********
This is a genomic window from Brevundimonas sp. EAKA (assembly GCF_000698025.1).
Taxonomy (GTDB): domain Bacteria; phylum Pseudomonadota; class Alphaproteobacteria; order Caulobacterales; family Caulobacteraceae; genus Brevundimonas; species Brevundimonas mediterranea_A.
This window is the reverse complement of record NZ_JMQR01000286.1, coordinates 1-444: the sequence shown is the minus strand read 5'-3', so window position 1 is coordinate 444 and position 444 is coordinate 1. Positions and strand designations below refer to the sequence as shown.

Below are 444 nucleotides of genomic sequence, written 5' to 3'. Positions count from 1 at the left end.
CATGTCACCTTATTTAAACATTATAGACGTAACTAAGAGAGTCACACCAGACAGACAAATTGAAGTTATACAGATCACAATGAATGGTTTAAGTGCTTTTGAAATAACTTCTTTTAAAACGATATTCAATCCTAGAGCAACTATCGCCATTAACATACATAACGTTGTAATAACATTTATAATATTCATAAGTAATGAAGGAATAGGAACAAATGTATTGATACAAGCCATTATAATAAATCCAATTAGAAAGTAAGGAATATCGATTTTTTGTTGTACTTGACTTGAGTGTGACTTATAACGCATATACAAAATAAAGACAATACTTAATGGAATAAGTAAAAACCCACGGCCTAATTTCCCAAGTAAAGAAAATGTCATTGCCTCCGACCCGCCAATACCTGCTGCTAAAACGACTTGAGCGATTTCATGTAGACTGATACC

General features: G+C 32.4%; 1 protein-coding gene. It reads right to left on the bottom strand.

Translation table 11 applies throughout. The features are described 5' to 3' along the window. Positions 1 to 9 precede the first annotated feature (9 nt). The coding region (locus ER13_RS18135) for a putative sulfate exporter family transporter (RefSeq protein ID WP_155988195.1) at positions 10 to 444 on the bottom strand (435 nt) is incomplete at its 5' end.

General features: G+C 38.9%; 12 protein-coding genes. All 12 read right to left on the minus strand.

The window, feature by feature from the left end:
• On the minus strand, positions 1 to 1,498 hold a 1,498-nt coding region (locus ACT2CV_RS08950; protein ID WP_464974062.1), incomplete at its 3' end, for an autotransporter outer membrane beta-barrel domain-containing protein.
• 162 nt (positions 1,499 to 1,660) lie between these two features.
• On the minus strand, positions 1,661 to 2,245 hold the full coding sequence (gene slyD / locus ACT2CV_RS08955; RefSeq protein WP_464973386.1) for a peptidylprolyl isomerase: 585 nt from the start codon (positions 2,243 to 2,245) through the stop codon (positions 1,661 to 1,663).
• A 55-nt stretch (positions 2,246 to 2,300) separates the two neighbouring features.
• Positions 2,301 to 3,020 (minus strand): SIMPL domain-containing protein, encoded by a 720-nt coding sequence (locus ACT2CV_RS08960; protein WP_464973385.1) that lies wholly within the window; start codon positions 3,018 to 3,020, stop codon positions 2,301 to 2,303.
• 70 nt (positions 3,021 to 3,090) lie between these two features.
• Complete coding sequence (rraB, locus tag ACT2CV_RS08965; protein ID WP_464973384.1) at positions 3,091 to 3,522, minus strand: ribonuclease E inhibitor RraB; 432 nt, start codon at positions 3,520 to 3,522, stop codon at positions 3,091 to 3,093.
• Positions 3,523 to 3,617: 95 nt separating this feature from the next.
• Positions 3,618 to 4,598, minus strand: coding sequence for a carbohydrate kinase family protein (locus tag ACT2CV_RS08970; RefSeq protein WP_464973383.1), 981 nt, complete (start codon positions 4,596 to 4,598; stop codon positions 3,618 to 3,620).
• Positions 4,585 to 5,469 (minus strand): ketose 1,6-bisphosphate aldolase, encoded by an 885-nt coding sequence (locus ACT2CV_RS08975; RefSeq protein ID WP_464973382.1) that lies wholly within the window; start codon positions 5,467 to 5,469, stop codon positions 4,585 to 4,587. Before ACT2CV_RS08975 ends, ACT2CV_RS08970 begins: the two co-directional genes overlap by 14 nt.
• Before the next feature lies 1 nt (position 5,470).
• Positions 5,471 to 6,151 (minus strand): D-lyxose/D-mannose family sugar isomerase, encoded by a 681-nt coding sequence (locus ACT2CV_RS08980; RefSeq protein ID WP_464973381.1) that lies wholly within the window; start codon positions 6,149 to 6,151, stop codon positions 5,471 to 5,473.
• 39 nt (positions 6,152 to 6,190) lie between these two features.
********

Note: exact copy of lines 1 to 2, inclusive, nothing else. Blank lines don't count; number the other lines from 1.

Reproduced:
This is a genomic window from Brevundimonas sp. EAKA (assembly GCF_000698025.1).
Taxonomy (GTDB): domain Bacteria; phylum Pseudomonadota; class Alphaproteobacteria; order Caulobacterales; family Caulobacteraceae; genus Brevundimonas; species Brevundimonas mediterranea_A.